The basic outfit is simple: a grey, black or navy suit, but the variety of accessories is bewildering. There are 33 different ties, from the basic striped school tie to the scholar's tie, a red Tudor rose on a silver background. There are also eight different coloured waistcoats and at least 15 types of boater ribbons.
On special occasions the school's florist supplies it with eight different buttonholes. Pink carnations for members of the school's first cricket XI, white carnations with blue centres for prefects, roses for scholars.
The Senior Master, Brian Nolan, says: 'The uniform is both a language and a reward system. If you achieve in sport, or music or an academic subject, then you are entitled to wear a special colour or tie. Because they cover all aspects of school life, no one feels left out.'
Alexander Davidson, author of Blazers, Badges and Boaters, a pictorial history of school uniform, says some of the more eccentric uniforms have survived centuries of fashion because they still look stylish: 'Most have a good cut and pretty colours so they make the children feel special,' he says. 'And the parents feel they are paying for something exclusive.'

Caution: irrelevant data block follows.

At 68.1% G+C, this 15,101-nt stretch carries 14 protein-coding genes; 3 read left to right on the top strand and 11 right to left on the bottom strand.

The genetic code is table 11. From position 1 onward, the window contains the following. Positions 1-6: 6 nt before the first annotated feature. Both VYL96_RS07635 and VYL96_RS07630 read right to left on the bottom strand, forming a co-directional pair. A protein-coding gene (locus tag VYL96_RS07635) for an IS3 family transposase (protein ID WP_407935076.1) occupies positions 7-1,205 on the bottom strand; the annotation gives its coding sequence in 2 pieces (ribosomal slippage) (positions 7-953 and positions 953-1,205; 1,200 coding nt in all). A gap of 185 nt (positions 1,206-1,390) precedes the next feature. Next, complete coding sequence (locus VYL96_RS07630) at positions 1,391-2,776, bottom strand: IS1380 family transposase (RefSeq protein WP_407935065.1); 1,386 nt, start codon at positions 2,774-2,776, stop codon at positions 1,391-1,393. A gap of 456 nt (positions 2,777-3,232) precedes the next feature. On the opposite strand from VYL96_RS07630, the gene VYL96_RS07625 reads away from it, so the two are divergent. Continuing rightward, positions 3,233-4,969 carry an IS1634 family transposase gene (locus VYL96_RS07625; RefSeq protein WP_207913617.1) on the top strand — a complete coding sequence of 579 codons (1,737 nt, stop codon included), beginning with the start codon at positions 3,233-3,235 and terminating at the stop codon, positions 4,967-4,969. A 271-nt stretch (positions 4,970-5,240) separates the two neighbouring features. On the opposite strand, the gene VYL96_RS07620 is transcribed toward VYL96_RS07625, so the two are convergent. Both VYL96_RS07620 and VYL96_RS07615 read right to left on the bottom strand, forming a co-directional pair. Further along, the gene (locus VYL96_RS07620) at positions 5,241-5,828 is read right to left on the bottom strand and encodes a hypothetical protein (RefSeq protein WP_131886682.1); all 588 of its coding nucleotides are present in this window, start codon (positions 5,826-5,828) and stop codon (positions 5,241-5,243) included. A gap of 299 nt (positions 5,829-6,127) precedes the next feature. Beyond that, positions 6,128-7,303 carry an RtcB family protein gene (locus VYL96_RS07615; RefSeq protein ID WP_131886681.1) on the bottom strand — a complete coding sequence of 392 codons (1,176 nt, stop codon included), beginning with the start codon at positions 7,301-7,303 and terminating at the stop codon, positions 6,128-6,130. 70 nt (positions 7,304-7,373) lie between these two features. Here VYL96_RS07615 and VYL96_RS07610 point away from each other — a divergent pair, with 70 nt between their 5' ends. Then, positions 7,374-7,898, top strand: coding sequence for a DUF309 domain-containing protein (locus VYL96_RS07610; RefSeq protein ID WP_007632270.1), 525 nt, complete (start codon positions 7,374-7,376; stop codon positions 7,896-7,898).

Christ's Hospital, in Horsham, has a truly antique uniform, virtually unchanged from the one worn a year after the school's foundation in 1552, give or take the odd polyester fibre.
The boys wear floor-length blue wool coats with silver buttons, grey breeches, a shirt with a tab, and fawn or mustard stockings. Richard Poulton, headmaster, says he would be lynched if he suggested changing it: 'Initially, new pupils have a feeling of oddness and their first reaction is almost always 'it's scratchy, it's itchy'. But within 24 hours they no longer feel they are dressing up because it gives them a sense of belonging; they feel they are part of a great tradition. It is also very practical and warm.'
Not all unusual uniforms hark back to previous centuries. Girls at Knighton House School, Dorset, wear red dungarees, pale yellow shirts and grey guernseys. The headmaster, Roger Weatherly, says: 'We've got our own stables and the children are constantly in and out with the ponies. You can do anything in dungarees: sit in lessons or brush ponies or swing upside down in the trees.'Reuse content